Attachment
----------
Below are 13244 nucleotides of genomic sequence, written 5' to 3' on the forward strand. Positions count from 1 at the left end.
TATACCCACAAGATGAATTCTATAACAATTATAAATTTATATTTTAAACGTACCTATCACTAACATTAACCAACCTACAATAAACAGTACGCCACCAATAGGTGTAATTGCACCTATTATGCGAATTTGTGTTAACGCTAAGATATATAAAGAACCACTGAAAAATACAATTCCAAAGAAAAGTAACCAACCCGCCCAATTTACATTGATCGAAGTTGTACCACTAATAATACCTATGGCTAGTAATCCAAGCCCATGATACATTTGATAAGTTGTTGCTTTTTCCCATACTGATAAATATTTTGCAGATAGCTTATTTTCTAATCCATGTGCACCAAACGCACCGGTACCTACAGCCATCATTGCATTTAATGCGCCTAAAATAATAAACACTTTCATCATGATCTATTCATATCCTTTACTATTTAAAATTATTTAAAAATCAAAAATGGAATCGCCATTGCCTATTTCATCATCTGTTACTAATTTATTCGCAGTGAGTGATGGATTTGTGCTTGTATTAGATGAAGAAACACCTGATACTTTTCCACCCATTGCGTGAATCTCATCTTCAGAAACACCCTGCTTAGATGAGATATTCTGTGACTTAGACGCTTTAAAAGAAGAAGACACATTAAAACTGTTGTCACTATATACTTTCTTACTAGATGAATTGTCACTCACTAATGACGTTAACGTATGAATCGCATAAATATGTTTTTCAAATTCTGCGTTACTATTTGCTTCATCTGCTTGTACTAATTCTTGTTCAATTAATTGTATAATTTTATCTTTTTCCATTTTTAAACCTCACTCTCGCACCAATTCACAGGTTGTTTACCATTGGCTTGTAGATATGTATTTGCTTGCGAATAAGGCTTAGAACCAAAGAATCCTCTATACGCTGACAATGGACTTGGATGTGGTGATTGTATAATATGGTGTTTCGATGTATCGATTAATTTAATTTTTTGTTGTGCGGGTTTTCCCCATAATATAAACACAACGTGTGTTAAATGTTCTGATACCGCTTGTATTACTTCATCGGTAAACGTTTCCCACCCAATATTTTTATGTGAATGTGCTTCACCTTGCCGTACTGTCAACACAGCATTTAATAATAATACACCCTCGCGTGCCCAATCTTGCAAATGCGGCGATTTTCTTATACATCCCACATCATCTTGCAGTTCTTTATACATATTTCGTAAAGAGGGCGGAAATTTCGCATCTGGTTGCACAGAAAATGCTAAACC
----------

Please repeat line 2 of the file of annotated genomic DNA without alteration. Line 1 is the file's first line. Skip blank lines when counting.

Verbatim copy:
TATACCCACAAGATGAATTCTATAACAATTATAAATTTATATTTTAAACGTACCTATCACTAACATTAACCAACCTACAATAAACAGTACGCCACCAATAGGTGTAATTGCACCTATTATGCGAATTTGTGTTAACGCTAAGATATATAAAGAACCACTGAAAAATACAATTCCAAAGAAAAGTAACCAACCCGCCCAATTTACATTGATCGAAGTTGTACCACTAATAATACCTATGGCTAGTAATCCAAGCCCATGATACATTTGATAAGTTGTTGCTTTTTCCCATACTGATAAATATTTTGCAGATAGCTTATTTTCTAATCCATGTGCACCAAACGCACCGGTACCTACAGCCATCATTGCATTTAATGCGCCTAAAATAATAAACACTTTCATCATGATCTATTCATATCCTTTACTATTTAAAATTATTTAAAAATCAAAAATGGAATCGCCATTGCCTATTTCATCATCTGTTACTAATTTATTCGCAGTGAGTGATGGATTTGTGCTTGTATTAGATGAAGAAACACCTGATACTTTTCCACCCATTGCGTGAATCTCATCTTCAGAAACACCCTGCTTAGATGAGATATTCTGTGACTTAGACGCTTTAAAAGAAGAAGACACATTAAAACTGTTGTCACTATATACTTTCTTACTAGATGAATTGTCACTCACTAATGACGTTAACGTATGAATCGCATAAATATGTTTTTCAAATTCTGCGTTACTATTTGCTTCATCTGCTTGTACTAATTCTTGTTCAATTAATTGTATAATTTTATCTTTTTCCATTTTTAAACCTCACTCTCGCACCAATTCACAGGTTGTTTACCATTGGCTTGTAGATATGTATTTGCTTGCGAATAAGGCTTAGAACCAAAGAATCCTCTATACGCTGACAATGGACTTGGATGTGGTGATTGTATAATATGGTGTTTCGATGTATCGATTAATTTAATTTTTTGTTGTGCGGGTTTTCCCCATAATATAAACACAACGTGTGTTAAATGTTCTGATACCGCTTGTATTACTTCATCGGTAAACGTTTCCCACCCAATATTTTTATGTGAATGTGCTTCACCTTGCCGTACTGTCAACACAGCATTTAATAATAATACACCCTCGCGTGCCCAATCTTGCAAATGCGGCGATTTTCTTATACATCCCACATCATCTTGCAGTTCTTTATACATATTTCGTAAAGAGGGCGGAAATTTCGCATCTGGTTGCACAGAAAATGCTAAACC